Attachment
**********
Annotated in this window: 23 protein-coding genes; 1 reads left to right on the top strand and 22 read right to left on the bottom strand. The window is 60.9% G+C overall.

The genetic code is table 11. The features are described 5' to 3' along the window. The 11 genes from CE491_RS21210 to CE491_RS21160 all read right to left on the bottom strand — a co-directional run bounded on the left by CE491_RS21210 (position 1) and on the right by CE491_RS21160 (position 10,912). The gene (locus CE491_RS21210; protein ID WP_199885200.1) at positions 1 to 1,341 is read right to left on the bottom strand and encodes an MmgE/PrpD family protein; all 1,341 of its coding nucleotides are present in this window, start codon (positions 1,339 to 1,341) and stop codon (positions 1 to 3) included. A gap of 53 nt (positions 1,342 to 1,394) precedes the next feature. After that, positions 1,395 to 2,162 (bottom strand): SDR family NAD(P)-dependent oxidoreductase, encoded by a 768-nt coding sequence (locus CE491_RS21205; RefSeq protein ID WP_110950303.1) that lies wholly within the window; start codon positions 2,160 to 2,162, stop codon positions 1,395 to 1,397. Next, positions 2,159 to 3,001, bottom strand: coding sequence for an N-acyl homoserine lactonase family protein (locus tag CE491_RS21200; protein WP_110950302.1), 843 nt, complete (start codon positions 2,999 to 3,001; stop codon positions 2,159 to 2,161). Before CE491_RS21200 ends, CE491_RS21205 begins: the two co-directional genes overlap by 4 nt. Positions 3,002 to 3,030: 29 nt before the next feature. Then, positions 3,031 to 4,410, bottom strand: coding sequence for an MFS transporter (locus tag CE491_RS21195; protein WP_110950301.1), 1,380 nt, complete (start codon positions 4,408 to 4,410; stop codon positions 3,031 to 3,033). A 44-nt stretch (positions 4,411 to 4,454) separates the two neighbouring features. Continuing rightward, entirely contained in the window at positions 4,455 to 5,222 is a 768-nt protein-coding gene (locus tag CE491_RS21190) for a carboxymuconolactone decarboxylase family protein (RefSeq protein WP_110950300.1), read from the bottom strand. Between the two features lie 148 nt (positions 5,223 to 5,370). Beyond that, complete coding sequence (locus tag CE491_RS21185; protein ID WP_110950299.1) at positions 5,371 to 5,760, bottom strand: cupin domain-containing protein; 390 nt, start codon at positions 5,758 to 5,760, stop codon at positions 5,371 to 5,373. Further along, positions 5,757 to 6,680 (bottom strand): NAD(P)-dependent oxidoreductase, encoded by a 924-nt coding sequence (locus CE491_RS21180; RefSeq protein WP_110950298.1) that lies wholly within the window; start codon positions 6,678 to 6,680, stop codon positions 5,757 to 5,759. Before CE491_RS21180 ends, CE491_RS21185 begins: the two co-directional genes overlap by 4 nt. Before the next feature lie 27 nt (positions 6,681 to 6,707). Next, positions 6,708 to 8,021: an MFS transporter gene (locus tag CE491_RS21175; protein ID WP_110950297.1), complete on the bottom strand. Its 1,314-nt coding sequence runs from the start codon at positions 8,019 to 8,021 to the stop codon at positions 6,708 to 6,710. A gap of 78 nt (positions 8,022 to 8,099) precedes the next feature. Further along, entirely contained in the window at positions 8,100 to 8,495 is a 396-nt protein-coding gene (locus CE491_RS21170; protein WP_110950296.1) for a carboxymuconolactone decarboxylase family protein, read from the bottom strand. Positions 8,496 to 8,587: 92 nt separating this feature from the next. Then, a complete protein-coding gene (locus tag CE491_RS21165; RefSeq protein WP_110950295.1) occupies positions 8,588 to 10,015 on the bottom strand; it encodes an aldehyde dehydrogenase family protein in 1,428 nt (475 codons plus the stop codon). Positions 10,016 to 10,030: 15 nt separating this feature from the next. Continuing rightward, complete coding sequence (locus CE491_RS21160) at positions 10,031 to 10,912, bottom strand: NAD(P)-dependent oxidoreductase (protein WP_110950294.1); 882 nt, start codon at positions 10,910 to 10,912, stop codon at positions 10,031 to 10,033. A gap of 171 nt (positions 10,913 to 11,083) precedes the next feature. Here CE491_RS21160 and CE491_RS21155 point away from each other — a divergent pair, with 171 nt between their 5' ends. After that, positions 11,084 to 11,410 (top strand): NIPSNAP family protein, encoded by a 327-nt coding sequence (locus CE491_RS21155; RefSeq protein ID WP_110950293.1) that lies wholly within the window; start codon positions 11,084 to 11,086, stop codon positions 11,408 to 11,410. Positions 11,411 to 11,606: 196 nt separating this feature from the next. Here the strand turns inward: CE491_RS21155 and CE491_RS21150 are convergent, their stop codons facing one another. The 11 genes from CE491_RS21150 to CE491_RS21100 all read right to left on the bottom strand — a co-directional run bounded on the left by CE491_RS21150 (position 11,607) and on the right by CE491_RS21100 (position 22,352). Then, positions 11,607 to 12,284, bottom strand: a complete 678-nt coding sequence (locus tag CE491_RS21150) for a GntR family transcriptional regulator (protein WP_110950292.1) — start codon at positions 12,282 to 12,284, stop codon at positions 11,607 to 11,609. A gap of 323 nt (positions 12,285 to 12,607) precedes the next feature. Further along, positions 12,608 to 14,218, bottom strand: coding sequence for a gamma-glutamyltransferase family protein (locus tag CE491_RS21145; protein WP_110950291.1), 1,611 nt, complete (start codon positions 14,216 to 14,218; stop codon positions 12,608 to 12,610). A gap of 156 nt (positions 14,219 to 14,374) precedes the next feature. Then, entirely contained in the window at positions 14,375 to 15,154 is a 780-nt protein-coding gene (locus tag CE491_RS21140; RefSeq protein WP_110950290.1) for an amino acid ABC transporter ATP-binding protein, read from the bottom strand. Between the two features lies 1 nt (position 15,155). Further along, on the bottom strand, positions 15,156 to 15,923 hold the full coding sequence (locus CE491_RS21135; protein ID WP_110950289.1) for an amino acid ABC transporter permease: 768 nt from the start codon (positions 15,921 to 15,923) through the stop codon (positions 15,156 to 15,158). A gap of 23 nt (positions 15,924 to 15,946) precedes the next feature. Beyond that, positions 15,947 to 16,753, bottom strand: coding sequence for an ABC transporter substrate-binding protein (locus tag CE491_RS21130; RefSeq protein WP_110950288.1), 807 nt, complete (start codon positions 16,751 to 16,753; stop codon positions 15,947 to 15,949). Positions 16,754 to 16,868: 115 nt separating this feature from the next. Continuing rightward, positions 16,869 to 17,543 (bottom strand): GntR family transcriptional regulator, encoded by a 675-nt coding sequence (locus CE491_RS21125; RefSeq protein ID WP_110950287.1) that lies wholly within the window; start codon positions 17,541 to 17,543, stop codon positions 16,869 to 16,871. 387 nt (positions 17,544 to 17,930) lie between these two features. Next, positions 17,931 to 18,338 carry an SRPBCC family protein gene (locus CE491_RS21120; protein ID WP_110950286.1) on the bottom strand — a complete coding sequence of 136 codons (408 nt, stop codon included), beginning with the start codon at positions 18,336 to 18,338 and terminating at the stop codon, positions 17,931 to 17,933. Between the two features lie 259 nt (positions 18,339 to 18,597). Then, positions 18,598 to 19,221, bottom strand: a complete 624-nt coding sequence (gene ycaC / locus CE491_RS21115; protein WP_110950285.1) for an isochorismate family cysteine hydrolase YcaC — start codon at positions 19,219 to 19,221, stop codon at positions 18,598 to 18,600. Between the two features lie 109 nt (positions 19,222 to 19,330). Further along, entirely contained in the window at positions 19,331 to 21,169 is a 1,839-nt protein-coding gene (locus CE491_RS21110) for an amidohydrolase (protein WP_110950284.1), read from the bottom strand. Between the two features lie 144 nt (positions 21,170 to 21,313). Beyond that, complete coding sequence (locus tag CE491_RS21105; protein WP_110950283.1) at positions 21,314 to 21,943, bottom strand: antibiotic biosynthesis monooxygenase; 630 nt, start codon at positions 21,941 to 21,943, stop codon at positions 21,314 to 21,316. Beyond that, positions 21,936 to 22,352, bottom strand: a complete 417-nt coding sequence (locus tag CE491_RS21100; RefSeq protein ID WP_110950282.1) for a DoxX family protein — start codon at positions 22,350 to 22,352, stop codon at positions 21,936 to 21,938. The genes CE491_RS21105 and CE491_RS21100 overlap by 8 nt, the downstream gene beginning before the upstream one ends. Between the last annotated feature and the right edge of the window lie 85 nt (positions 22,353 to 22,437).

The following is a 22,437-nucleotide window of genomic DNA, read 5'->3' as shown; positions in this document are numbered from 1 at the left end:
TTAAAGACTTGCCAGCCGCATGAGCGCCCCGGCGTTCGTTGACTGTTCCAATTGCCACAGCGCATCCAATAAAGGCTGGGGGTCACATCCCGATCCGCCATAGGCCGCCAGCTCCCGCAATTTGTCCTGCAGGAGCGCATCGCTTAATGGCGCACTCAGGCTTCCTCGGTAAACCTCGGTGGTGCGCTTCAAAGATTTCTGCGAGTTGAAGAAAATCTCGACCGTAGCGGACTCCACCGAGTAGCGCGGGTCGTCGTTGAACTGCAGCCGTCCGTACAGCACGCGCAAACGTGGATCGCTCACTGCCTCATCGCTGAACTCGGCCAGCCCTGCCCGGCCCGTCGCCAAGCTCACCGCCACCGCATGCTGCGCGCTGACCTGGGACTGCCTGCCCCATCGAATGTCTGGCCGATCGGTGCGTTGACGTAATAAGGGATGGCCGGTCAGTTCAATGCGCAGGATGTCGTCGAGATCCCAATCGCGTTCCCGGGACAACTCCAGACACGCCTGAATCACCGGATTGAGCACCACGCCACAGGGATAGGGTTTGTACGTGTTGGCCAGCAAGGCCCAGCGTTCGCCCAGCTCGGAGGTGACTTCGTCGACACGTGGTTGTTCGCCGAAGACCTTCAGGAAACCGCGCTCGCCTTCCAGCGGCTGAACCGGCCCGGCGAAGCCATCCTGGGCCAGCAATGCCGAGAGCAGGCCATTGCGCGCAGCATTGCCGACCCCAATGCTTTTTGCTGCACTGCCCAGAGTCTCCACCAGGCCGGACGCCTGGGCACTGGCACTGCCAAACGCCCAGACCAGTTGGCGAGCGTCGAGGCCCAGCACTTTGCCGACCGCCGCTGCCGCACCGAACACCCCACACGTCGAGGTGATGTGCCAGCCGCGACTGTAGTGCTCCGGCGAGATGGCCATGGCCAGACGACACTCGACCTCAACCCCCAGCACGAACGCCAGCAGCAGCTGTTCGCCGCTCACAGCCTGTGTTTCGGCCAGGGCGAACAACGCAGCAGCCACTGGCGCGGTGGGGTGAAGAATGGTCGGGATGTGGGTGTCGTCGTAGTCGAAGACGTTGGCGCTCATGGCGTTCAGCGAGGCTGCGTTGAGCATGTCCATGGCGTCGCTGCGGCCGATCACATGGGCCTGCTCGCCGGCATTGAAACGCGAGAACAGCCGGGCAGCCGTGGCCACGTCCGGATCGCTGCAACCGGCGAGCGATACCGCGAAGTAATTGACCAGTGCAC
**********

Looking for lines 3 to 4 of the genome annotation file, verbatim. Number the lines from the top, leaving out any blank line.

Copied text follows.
The following is a 22,437-nucleotide window of genomic DNA, read 5'->3' as shown; positions in this document are numbered from 1 at the left end:
TTAAAGACTTGCCAGCCGCATGAGCGCCCCGGCGTTCGTTGACTGTTCCAATTGCCACAGCGCATCCAATAAAGGCTGGGGGTCACATCCCGATCCGCCATAGGCCGCCAGCTCCCGCAATTTGTCCTGCAGGAGCGCATCGCTTAATGGCGCACTCAGGCTTCCTCGGTAAACCTCGGTGGTGCGCTTCAAAGATTTCTGCGAGTTGAAGAAAATCTCGACCGTAGCGGACTCCACCGAGTAGCGCGGGTCGTCGTTGAACTGCAGCCGTCCGTACAGCACGCGCAAACGTGGATCGCTCACTGCCTCATCGCTGAACTCGGCCAGCCCTGCCCGGCCCGTCGCCAAGCTCACCGCCACCGCATGCTGCGCGCTGACCTGGGACTGCCTGCCCCATCGAATGTCTGGCCGATCGGTGCGTTGACGTAATAAGGGATGGCCGGTCAGTTCAATGCGCAGGATGTCGTCGAGATCCCAATCGCGTTCCCGGGACAACTCCAGACACGCCTGAATCACCGGATTGAGCACCACGCCACAGGGATAGGGTTTGTACGTGTTGGCCAGCAAGGCCCAGCGTTCGCCCAGCTCGGAGGTGACTTCGTCGACACGTGGTTGTTCGCCGAAGACCTTCAGGAAACCGCGCTCGCCTTCCAGCGGCTGAACCGGCCCGGCGAAGCCATCCTGGGCCAGCAATGCCGAGAGCAGGCCATTGCGCGCAGCATTGCCGACCCCAATGCTTTTTGCTGCACTGCCCAGAGTCTCCACCAGGCCGGACGCCTGGGCACTGGCACTGCCAAACGCCCAGACCAGTTGGCGAGCGTCGAGGCCCAGCACTTTGCCGACCGCCGCTGCCGCACCGAACACCCCACACGTCGAGGTGATGTGCCAGCCGCGACTGTAGTGCTCCGGCGAGATGGCCATGGCCAGACGACACTCGACCTCAACCCCCAGCACGAACGCCAGCAGCAGCTGTTCGCCGCTCACAGCCTGTGTTTCGGCCAGGGCGAACAACGCAGCAGCCACTGGCGCGGTGGGGTGAAGAATGGTCGGGATGTGGGTGTCGTCGTAGTCGAAGACGTTGGCGCTCATGGCGTTCAGCGAGGCTGCGTTGAGCATGTCCATGGCGTCGCTGCGGCCGATCACATGGGCCTGCTCGCCGGCATTGAAACGCGAGAACAGCCGGGCAGCCGTGGCCACGTCCGGATCGCTGCAACCGGCGAGCGATACCGCGAAGTAATTGACCAGTGCAC